A well-intending counselor sent my blood pressure to Jupiter once by saying “put the past in the rearview mirror and never look back.” I thought that was quite possibly the dumbest and most ignorant thing you could possibly do. Our cars have a rearview mirror for a reason. It’s to see what’s behind us so we don’t get in a wreck.
But the passing of time has given me a fresher perspective. I think this advice is right, but needs a qualifier to be fully effective: Put the past in the rearview mirror, once you have properly reckoned with it, and never look back. Resolve what you can. Reconcile what you can. Forgive whomever and whenever and however you can. And then, and only then, can you put the pain of the past in the rearview mirror and not feel tempted to look back (or God forbid, turn back around and drive back towards it). Those little old ghosts will tap your shoulder persistently until you finally agree to address them. It’s healthy to reckon with them intentionally and on your own terms. It becomes unhealthy when they push you into a corner, because at that point you’ll react with anxiety and poor decisions rather than a clear mind and a purposeful heart.
As far as “dealing with the past” goes, I promised myself this year that I would absolutely not, under any circumstances, say I am doing okay if I am, in fact, not okay at all. It is my gift to myself to honor where I am, how I’m feeling, and the true pace at which I’m navigating grief at ten (and three) years.
I promised myself to breathe through the hard conversations and the painful moments. And I promised myself to NEVER GO BACK into the cave of shame and self-destruction. I have sought and requested and received forgiveness and redemption. Both from my Maker and from my husband. So there is no reason to continually put myself back into that hole of despair and self-deprication. Grief is hard enough as it is without cutting off your own oxygen too.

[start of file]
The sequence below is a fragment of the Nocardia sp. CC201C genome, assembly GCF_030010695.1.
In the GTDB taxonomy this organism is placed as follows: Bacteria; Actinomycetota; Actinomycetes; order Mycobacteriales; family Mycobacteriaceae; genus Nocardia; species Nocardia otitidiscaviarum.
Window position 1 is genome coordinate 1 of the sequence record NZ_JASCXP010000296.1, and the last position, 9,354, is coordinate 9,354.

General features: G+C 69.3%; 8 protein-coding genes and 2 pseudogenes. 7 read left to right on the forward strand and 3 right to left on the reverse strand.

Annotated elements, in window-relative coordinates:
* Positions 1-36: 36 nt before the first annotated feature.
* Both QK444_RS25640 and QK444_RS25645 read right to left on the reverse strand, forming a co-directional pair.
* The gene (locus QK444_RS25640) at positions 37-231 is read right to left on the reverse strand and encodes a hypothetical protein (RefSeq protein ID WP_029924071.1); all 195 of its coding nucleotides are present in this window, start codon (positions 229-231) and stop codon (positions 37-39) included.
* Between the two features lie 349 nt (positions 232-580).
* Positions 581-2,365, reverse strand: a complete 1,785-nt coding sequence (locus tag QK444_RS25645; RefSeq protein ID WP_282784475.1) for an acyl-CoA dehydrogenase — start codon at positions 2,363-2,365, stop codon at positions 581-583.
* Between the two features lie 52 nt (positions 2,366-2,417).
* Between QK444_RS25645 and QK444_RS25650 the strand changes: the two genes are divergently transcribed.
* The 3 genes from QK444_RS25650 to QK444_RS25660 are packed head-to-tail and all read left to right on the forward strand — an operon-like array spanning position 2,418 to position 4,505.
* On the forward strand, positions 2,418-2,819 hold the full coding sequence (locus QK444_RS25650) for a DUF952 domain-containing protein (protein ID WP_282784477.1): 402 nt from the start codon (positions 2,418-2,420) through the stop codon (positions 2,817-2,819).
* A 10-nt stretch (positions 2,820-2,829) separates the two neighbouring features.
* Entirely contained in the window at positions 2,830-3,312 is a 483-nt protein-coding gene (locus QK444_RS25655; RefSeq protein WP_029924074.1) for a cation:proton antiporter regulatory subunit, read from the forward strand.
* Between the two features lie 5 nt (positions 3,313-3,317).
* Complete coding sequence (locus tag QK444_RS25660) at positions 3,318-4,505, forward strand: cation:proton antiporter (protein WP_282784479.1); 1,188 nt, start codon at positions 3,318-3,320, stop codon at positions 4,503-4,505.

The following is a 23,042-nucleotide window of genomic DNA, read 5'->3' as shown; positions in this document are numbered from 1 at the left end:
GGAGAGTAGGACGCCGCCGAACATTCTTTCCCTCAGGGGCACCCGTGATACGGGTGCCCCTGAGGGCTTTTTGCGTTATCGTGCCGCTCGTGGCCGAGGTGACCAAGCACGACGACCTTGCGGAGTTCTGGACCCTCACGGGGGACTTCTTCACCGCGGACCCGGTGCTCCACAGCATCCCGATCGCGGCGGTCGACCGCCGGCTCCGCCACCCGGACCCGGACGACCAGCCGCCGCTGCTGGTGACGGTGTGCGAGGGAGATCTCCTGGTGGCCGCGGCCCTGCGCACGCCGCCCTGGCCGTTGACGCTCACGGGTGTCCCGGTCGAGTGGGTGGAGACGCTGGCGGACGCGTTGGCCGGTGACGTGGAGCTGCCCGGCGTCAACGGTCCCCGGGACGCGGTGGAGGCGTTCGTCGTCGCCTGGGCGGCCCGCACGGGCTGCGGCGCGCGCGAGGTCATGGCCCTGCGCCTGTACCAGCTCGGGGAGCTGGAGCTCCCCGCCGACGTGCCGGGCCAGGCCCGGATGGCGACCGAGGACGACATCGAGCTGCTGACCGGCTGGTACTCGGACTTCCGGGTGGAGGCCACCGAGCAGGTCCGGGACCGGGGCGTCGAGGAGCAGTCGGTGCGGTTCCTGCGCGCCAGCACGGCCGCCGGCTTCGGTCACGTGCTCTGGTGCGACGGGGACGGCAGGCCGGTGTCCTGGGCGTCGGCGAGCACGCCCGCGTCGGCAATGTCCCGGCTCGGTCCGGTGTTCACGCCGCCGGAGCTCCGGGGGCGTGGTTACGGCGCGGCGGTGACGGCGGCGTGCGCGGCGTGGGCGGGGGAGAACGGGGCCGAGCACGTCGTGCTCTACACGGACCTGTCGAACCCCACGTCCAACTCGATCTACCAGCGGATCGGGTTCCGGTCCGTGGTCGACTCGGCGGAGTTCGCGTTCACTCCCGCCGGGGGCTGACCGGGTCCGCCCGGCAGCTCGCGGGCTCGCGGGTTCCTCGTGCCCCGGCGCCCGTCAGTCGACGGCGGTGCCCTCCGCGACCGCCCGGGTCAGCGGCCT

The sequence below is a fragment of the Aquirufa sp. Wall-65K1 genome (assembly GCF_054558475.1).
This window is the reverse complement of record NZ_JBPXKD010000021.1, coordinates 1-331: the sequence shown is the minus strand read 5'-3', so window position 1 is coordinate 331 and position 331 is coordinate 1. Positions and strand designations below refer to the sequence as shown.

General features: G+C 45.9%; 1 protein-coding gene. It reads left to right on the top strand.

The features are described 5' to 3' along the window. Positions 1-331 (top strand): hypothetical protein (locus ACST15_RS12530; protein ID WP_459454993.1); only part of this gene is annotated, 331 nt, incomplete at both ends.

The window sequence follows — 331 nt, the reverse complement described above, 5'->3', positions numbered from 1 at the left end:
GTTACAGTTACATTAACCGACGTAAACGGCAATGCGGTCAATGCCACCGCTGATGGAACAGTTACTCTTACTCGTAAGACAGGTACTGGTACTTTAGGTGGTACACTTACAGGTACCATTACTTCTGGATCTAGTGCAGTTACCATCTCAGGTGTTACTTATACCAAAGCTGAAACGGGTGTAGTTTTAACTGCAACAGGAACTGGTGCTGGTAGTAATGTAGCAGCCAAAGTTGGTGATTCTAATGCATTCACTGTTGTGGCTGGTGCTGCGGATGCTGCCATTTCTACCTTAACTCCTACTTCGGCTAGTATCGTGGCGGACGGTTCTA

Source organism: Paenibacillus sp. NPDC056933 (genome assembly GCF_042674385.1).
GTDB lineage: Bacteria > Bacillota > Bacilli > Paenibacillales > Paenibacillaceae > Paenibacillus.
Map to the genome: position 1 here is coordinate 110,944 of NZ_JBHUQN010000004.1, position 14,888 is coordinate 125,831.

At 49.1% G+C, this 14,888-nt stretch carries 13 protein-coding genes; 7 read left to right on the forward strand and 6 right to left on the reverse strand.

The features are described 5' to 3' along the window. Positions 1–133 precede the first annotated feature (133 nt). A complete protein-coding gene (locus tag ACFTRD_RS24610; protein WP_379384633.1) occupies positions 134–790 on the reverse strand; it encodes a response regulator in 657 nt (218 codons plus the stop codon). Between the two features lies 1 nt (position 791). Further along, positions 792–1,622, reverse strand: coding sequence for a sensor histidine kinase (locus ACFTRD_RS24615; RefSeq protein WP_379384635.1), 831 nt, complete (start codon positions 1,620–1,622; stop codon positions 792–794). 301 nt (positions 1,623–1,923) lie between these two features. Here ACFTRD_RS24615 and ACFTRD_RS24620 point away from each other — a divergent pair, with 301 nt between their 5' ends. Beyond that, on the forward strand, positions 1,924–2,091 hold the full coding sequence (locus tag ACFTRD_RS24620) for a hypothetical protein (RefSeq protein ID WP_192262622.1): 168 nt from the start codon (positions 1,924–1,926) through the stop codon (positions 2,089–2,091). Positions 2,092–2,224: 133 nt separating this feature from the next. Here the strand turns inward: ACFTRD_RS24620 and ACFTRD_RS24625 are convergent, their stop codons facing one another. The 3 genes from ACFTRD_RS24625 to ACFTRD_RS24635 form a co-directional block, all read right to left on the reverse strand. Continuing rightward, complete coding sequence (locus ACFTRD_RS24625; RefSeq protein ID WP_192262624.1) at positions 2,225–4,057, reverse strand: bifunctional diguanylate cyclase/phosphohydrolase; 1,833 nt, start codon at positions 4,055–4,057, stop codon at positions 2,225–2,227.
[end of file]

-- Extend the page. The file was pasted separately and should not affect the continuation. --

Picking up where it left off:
So we’re doing it messy over here, lots of eggshells to walk around and plates to break.
How we “anniversary”
Friday is a tough day, and so is Saturday (Zoo Day, although Zoo Day is more sweet than bitter by now). Both kids have end-of-season ball tourneys both days, so I think we’re stressing about that scheduling monkey-wrench more than we’re giving ourselves credit for. Date night and zoo plans are fluid until we see how games shake out.
In the meantime, we’re trying to stay in the pale blue okay part of the chart, giving each other lots of grace and patience when we’re sitting deep in the black not-okay part of the chart instead, and taking one blessed day at a time. I know each time we walk this October road together we come out stronger. Someday I will hopefully look back on this aspect of “becoming” in my life and feel grateful I took the time to work through every raw step.
Praying for you, wherever you are on your own okay-not-okay chart, and thanking God that He gives us infinite chances to try again.